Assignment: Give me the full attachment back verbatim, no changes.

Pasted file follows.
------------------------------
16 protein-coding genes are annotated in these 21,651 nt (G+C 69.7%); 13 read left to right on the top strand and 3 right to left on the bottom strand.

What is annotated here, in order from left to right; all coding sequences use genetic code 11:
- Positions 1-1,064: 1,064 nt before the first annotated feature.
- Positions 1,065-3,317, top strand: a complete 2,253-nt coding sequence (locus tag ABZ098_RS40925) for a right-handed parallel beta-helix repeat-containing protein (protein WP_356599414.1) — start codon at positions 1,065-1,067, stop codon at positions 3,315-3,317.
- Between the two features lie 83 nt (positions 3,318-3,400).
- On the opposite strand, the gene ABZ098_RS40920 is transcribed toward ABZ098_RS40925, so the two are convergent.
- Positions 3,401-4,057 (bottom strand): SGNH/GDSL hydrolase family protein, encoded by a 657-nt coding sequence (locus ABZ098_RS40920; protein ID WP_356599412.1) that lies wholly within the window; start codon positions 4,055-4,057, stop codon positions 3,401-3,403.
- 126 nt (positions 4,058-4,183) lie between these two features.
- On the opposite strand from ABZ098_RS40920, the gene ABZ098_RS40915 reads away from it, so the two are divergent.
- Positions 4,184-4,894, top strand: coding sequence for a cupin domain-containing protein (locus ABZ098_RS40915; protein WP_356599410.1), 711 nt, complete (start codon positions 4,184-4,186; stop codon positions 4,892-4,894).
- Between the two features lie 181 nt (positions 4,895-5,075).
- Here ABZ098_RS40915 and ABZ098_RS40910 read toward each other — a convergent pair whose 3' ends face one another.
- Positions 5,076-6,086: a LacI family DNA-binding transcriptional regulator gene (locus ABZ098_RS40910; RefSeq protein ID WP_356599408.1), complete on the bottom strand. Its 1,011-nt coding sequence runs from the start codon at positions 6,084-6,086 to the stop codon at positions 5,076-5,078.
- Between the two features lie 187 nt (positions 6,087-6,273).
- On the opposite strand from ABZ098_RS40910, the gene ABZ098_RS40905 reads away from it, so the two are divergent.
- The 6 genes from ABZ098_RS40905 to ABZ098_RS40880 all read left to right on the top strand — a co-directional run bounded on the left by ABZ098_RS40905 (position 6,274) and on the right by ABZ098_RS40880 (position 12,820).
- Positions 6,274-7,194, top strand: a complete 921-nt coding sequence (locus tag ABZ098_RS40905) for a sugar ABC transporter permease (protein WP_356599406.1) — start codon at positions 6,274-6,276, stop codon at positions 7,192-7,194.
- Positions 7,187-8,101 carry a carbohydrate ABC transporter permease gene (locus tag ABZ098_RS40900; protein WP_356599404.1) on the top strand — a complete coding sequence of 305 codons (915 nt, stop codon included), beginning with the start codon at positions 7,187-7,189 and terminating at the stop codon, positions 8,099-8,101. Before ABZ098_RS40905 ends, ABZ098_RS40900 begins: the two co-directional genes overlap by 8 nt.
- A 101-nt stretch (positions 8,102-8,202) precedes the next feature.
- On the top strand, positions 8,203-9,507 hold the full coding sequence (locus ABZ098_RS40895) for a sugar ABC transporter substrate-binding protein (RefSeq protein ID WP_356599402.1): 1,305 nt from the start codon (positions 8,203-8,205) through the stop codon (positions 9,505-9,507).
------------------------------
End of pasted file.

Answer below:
16 protein-coding genes are annotated in these 21,651 nt (G+C 69.7%); 13 read left to right on the top strand and 3 right to left on the bottom strand.

What is annotated here, in order from left to right; all coding sequences use genetic code 11:
- Positions 1-1,064: 1,064 nt before the first annotated feature.
- Positions 1,065-3,317, top strand: a complete 2,253-nt coding sequence (locus tag ABZ098_RS40925) for a right-handed parallel beta-helix repeat-containing protein (protein WP_356599414.1) — start codon at positions 1,065-1,067, stop codon at positions 3,315-3,317.
- Between the two features lie 83 nt (positions 3,318-3,400).
- On the opposite strand, the gene ABZ098_RS40920 is transcribed toward ABZ098_RS40925, so the two are convergent.
- Positions 3,401-4,057 (bottom strand): SGNH/GDSL hydrolase family protein, encoded by a 657-nt coding sequence (locus ABZ098_RS40920; protein ID WP_356599412.1) that lies wholly within the window; start codon positions 4,055-4,057, stop codon positions 3,401-3,403.
- 126 nt (positions 4,058-4,183) lie between these two features.
- On the opposite strand from ABZ098_RS40920, the gene ABZ098_RS40915 reads away from it, so the two are divergent.
- Positions 4,184-4,894, top strand: coding sequence for a cupin domain-containing protein (locus ABZ098_RS40915; protein WP_356599410.1), 711 nt, complete (start codon positions 4,184-4,186; stop codon positions 4,892-4,894).
- Between the two features lie 181 nt (positions 4,895-5,075).
- Here ABZ098_RS40915 and ABZ098_RS40910 read toward each other — a convergent pair whose 3' ends face one another.
- Positions 5,076-6,086: a LacI family DNA-binding transcriptional regulator gene (locus ABZ098_RS40910; RefSeq protein ID WP_356599408.1), complete on the bottom strand. Its 1,011-nt coding sequence runs from the start codon at positions 6,084-6,086 to the stop codon at positions 5,076-5,078.
- Between the two features lie 187 nt (positions 6,087-6,273).
- On the opposite strand from ABZ098_RS40910, the gene ABZ098_RS40905 reads away from it, so the two are divergent.
- The 6 genes from ABZ098_RS40905 to ABZ098_RS40880 all read left to right on the top strand — a co-directional run bounded on the left by ABZ098_RS40905 (position 6,274) and on the right by ABZ098_RS40880 (position 12,820).
- Positions 6,274-7,194, top strand: a complete 921-nt coding sequence (locus tag ABZ098_RS40905) for a sugar ABC transporter permease (protein WP_356599406.1) — start codon at positions 6,274-6,276, stop codon at positions 7,192-7,194.
- Positions 7,187-8,101 carry a carbohydrate ABC transporter permease gene (locus tag ABZ098_RS40900; protein WP_356599404.1) on the top strand — a complete coding sequence of 305 codons (915 nt, stop codon included), beginning with the start codon at positions 7,187-7,189 and terminating at the stop codon, positions 8,099-8,101. Before ABZ098_RS40905 ends, ABZ098_RS40900 begins: the two co-directional genes overlap by 8 nt.
- A 101-nt stretch (positions 8,102-8,202) precedes the next feature.
- On the top strand, positions 8,203-9,507 hold the full coding sequence (locus ABZ098_RS40895) for a sugar ABC transporter substrate-binding protein (RefSeq protein ID WP_356599402.1): 1,305 nt from the start codon (positions 8,203-8,205) through the stop codon (positions 9,505-9,507).